Impact of Twilight on M&E Industry Is More Bigger... It ruled box office and social media - IBM vs. Twilight fans | Robert Pattinson Daily News, Photo, Video & Fan Art |

Reaction of Twilight fans is so emotional that it breaks IBM emotional analytics. The problem with Twilight is, apparently, that it's too emotionally complex. It can be very useful to use its audience reactions as a way of teaching computers how to process emotions.

The final installment of the Twilight Saga series of movies, The Twilight Saga: Breaking Dawn Part 2, didn’t just rule the box office over the Thanksgiving weekend, it also ruled social media, with more than 5 million Tweets devoted to its mix of horror, soap opera and teenage angst. However, the content of those Tweets wasn’t necessarily as straightforward as you might expect, and that complexity caused problems for IBM when it tried to analyze the online chatter.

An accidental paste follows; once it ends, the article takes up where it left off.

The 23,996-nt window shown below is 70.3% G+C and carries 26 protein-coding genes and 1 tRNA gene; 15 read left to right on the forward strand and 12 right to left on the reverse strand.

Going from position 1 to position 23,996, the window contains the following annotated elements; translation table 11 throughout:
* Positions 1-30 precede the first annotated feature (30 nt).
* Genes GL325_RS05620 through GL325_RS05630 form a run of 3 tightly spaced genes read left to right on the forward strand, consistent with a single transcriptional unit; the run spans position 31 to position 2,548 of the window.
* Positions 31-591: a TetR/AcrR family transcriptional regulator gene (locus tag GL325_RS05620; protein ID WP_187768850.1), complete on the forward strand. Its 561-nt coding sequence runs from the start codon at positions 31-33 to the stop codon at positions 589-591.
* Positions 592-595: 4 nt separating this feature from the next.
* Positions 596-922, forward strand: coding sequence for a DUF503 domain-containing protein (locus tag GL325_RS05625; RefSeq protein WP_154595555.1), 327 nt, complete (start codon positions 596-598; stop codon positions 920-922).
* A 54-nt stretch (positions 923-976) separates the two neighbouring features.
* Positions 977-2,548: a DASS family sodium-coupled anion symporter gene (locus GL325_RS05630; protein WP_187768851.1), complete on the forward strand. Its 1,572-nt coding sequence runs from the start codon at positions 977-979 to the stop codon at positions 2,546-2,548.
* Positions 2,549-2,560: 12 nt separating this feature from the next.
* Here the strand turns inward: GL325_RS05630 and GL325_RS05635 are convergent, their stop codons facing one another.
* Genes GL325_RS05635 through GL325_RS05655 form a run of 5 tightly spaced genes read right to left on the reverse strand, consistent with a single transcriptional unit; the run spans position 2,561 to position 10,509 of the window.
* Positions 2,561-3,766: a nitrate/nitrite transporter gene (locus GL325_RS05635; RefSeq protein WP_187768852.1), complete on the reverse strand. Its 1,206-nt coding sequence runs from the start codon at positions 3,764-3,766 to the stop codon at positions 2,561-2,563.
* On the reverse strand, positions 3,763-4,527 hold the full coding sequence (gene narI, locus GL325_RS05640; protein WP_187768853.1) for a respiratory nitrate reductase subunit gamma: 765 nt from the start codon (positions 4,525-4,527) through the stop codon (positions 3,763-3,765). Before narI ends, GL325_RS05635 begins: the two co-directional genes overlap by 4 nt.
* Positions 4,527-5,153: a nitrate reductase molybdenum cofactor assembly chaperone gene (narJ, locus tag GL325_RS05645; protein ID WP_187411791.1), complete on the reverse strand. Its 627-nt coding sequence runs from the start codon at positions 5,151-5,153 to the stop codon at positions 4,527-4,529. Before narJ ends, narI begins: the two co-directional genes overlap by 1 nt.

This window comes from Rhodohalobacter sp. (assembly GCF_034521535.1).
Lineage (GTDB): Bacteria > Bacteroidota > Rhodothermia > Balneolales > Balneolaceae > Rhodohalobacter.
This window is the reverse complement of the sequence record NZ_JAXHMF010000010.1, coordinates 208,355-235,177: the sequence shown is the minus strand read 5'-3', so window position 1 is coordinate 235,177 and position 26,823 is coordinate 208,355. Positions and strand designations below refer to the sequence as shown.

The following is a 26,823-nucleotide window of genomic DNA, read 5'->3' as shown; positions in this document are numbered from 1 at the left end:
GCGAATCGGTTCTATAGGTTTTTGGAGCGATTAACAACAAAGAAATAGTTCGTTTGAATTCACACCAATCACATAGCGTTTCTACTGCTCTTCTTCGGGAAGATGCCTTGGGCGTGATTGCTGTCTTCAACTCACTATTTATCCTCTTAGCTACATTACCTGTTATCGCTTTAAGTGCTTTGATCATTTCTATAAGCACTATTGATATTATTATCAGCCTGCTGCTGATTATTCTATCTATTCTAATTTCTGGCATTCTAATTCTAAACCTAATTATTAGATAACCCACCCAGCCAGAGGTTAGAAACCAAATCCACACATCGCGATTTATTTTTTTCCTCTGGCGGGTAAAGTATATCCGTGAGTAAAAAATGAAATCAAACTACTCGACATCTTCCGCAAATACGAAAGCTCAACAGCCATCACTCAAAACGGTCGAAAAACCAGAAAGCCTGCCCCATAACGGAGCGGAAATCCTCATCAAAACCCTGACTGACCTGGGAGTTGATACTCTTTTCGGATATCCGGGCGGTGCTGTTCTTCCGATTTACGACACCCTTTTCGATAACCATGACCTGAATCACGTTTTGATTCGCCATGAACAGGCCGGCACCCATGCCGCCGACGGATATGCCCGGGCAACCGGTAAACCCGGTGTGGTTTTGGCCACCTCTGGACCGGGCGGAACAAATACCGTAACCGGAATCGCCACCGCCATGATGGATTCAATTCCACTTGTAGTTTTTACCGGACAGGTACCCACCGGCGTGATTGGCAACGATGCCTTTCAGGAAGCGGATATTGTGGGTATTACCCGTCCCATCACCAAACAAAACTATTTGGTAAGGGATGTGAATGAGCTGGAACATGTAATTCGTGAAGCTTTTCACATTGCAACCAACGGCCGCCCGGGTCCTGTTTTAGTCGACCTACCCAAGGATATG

IBM researchers worked with analysts from USC Annenberg to look at the Twitter commentary on Breaking Dawn Part 2 and other movies in the two weeks leading up to the Thanksgiving weekend with the intent of using the messages to “teach” its computer systems to be able to more easily recognize and process emotional responses. The problem was, Twilight fans were a little bit more emotional than IBM techs had anticipated, and expressed those emotions in a way that made them less easily “read” by automated systems.

According to the write-up in the Hollywood Reporter (, applying “analytics and natural language processing technologies to study the tweets” revealed that “some of the sentiment was reflecting the ‘audiences’ emotional reaction to the tear-jerking moments in the movie.’”

IBM’s general manager for Media and Entertainment, Steve Canepa, says that automating the collation and accurate analysis of audience reaction through social media to an entertainment event is going to become increasingly important to studios and other content creators as Twitter, Facebook and other social outlets allow audiences to share their reactions faster than old-fashioned polling methods can measure. “What we are doing is essentially creating a focus group in real time,” Canepa explained, adding “We are attempting to understand what are they saying, what motivates people to see [a] movie.”

For now, the science of understanding sentiment on Twitter is being highlighted as a potential marketing tool for movie studios and TV networks. But the potential applicability of predictive analytics goes further.

So Twilight and Twihards help to do it better...